the re-appearance of an old chestnut

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Leon

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forgive me for starting yet another "damn the digi" thread but I felt I needed to get this in the open for discussion again with new members joining & posting everyday.

There has been a rash of posting in the galleries from colour film shots scanned and desaturated/ converted into mono pictures. I thought that in previous threads it was generally felt that this was against the accepted purpose of APUG?

I am not adversed to the use of some digi techniques as part of a hybrid process, but I never discuss the technical details of this on APUG as it is not the place to do so. I am not adversed to a neg scan submitted for critcism as part of the process when working towards a final print, or a transparency scan as a "postable" version of the photographic image ... but i do find a posting described as being a "scan of a colour transparency then converted to mono in photoshop" as being irrelevant here within my understanding of APUG.

Am I just Mr V. Irritible-and-Picky this morning, or do others agree with me?

cheers
 

TPPhotog

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Morning Leon,

If I remember the previous posts correctly (and me old grey cells are getting greyer), I think the general concensus was that as long as the original picture was analogue then it was acceptable. The proviso was that it wasn't altered other than saturation, levels and sharpening (the last two due to scanners).

As for my own opinion if I see it's a colour convertion then I either pass by or leave a comment saying how easy it is to process film at the kitchen sink.

Your being "Mr V. Irritible-and-Picky this morning" as if LOL - just jesting :tongue:

Tony
 

127

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Desaturation is definatley straying into "manipulation" territory.

The only point in posting images here is to show a representation of a real artifact. I'm fine with neg scans provided they're intended to show the negative. Roughly setting brightness and contrast is only reasonable - though I don't see any point in getting hung up on it. Digitaly dodging and burning a scanned neg to make it look like a theoretical print, is missleading, and far more constructivly done in a darkroom.

Desaturating isn't showing anything analouge - they're not showing the negative, but a digital image derived from it. I'm not going to get too upset about it, but it's a slippery slope.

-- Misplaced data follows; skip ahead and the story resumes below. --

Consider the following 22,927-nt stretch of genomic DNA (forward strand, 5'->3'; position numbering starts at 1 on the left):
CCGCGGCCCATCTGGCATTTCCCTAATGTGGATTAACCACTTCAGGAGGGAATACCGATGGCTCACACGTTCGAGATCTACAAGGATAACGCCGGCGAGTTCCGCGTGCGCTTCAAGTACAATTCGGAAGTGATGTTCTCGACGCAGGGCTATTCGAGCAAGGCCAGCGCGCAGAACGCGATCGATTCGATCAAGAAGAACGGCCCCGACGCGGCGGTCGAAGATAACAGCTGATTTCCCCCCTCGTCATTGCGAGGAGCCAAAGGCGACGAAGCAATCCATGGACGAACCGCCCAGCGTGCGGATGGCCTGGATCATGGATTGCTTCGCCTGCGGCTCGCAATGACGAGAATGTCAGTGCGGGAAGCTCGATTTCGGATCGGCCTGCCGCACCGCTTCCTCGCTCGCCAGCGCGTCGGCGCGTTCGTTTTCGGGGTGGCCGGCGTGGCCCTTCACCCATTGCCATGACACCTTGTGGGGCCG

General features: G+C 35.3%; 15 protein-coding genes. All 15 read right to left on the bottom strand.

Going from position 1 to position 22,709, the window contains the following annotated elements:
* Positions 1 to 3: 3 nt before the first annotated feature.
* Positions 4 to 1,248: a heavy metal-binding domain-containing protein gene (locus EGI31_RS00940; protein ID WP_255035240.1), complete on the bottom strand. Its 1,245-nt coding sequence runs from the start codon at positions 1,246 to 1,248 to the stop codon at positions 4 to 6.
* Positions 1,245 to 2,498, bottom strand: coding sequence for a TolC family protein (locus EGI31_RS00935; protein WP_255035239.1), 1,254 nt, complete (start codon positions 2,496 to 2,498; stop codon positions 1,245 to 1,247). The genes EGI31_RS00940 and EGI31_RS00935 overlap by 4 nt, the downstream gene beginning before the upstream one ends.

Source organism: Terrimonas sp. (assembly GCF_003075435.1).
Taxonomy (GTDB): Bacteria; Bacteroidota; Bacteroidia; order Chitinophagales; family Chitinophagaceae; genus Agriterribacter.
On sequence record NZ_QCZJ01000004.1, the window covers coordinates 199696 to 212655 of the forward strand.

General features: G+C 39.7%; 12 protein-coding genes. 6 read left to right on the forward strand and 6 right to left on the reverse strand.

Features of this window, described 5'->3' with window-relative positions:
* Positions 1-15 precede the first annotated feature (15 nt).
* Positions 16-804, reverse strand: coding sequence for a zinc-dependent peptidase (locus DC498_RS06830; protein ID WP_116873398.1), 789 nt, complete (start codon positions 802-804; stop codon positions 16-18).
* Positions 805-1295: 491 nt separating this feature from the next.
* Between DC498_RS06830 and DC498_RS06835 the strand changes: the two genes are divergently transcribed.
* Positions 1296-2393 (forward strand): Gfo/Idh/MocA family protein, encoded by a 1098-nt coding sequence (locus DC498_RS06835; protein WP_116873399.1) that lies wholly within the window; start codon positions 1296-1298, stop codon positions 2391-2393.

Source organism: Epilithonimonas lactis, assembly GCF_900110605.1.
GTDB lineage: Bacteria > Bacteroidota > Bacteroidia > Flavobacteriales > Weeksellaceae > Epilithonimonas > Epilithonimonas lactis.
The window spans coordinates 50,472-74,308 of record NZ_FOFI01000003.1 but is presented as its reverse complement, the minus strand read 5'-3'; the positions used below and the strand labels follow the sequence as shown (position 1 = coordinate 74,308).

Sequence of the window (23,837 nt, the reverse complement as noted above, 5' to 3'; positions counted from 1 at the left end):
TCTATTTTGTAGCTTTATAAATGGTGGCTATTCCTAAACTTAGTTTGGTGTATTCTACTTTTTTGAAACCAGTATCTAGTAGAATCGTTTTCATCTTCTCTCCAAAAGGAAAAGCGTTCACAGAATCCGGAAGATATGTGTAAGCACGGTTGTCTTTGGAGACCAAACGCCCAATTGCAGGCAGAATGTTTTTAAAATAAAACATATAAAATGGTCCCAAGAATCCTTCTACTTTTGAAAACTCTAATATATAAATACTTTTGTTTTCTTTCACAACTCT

And to head of any escalation: I'm not putting this forward as a moral or ethical consideration - this is not digital intollerance. I'm quite happy for anyone to manipulate images digitally, or traditionally to represent anything their artistic vision requires. I'm just sugguesting that this isn't the place for it.

Ian
 

noseoil

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Perhaps a gallery of images from film, which have undergone a digital manipulation in some manner other than scanning and sharpening, would be in order? But again, it is a slippery slope, isn't it? It does seem to be heading in the direction of digital at that point, so why bother in the first place? I just don't know.

Scanning is a digital process, but it is necessary for a post to the galleries. A scan of a negative, which is then flipped seems ok, but it seems to me there should be a disclaimer involved in every case so there is no misunderstanding. I will continue to post scans of prints, with only enough enhancement to render a proper image, which are true to the print. This seems only correct for an analog format rendered in digital form.
 

BWGirl

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Awww Leon :sad: I don't think you're being grumpy! :D I think you are right. If the negative is color and you scan it THEN take the color away electronically...it's a digitally manipulated shot. And while it might be very nice, this is not the place for it. If you take that same negative, slip it into the enlarger and work like an insane animal to make a B&W print...that's analog and the print should be scanned & posted (along with the grueling details) :wink:
Just one woman's opinion! :D (Cheer up, Leon!)
 

modafoto